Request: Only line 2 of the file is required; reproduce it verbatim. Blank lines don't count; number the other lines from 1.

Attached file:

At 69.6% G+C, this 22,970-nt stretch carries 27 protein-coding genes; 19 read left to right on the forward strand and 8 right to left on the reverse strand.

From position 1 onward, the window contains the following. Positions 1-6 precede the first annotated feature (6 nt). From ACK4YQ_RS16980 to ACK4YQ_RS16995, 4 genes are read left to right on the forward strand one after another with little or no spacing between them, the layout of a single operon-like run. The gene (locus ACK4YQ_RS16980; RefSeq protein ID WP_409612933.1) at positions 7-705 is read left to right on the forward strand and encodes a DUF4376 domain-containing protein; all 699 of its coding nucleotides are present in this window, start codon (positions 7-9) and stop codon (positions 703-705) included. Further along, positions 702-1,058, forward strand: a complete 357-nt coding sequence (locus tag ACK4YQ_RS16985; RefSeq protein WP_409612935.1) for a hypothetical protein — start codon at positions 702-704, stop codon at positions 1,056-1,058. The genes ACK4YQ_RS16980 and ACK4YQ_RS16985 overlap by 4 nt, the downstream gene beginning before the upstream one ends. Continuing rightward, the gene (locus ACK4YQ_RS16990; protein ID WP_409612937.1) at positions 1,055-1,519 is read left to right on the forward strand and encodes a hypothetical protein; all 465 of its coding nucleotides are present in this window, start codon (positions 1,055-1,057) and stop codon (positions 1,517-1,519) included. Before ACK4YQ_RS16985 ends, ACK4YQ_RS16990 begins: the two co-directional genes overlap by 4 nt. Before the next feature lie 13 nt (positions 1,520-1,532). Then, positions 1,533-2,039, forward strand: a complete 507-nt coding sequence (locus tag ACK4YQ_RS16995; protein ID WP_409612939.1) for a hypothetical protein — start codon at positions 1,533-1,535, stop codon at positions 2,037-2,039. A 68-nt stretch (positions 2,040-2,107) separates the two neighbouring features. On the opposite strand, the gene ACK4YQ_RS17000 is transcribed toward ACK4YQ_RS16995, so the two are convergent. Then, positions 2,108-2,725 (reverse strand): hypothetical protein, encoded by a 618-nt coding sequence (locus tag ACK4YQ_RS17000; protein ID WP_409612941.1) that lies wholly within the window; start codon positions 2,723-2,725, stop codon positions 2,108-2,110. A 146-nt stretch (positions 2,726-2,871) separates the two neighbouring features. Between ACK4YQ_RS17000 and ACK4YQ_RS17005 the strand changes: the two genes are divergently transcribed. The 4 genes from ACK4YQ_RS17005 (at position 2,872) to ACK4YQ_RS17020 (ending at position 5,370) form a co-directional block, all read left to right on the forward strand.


From position 1 onward, the window contains the following. Positions 1-6 precede the first annotated feature (6 nt). From ACK4YQ_RS16980 to ACK4YQ_RS16995, 4 genes are read left to right on the forward strand one after another with little or no spacing between them, the layout of a single operon-like run. The gene (locus ACK4YQ_RS16980; RefSeq protein ID WP_409612933.1) at positions 7-705 is read left to right on the forward strand and encodes a DUF4376 domain-containing protein; all 699 of its coding nucleotides are present in this window, start codon (positions 7-9) and stop codon (positions 703-705) included. Further along, positions 702-1,058, forward strand: a complete 357-nt coding sequence (locus tag ACK4YQ_RS16985; RefSeq protein WP_409612935.1) for a hypothetical protein — start codon at positions 702-704, stop codon at positions 1,056-1,058. The genes ACK4YQ_RS16980 and ACK4YQ_RS16985 overlap by 4 nt, the downstream gene beginning before the upstream one ends. Continuing rightward, the gene (locus ACK4YQ_RS16990; protein ID WP_409612937.1) at positions 1,055-1,519 is read left to right on the forward strand and encodes a hypothetical protein; all 465 of its coding nucleotides are present in this window, start codon (positions 1,055-1,057) and stop codon (positions 1,517-1,519) included. Before ACK4YQ_RS16985 ends, ACK4YQ_RS16990 begins: the two co-directional genes overlap by 4 nt. Before the next feature lie 13 nt (positions 1,520-1,532). Then, positions 1,533-2,039, forward strand: a complete 507-nt coding sequence (locus tag ACK4YQ_RS16995; protein ID WP_409612939.1) for a hypothetical protein — start codon at positions 1,533-1,535, stop codon at positions 2,037-2,039. A 68-nt stretch (positions 2,040-2,107) separates the two neighbouring features. On the opposite strand, the gene ACK4YQ_RS17000 is transcribed toward ACK4YQ_RS16995, so the two are convergent. Then, positions 2,108-2,725 (reverse strand): hypothetical protein, encoded by a 618-nt coding sequence (locus tag ACK4YQ_RS17000; protein ID WP_409612941.1) that lies wholly within the window; start codon positions 2,723-2,725, stop codon positions 2,108-2,110. A 146-nt stretch (positions 2,726-2,871) separates the two neighbouring features. Between ACK4YQ_RS17000 and ACK4YQ_RS17005 the strand changes: the two genes are divergently transcribed. The 4 genes from ACK4YQ_RS17005 (at position 2,872) to ACK4YQ_RS17020 (ending at position 5,370) form a co-directional block, all read left to right on the forward strand.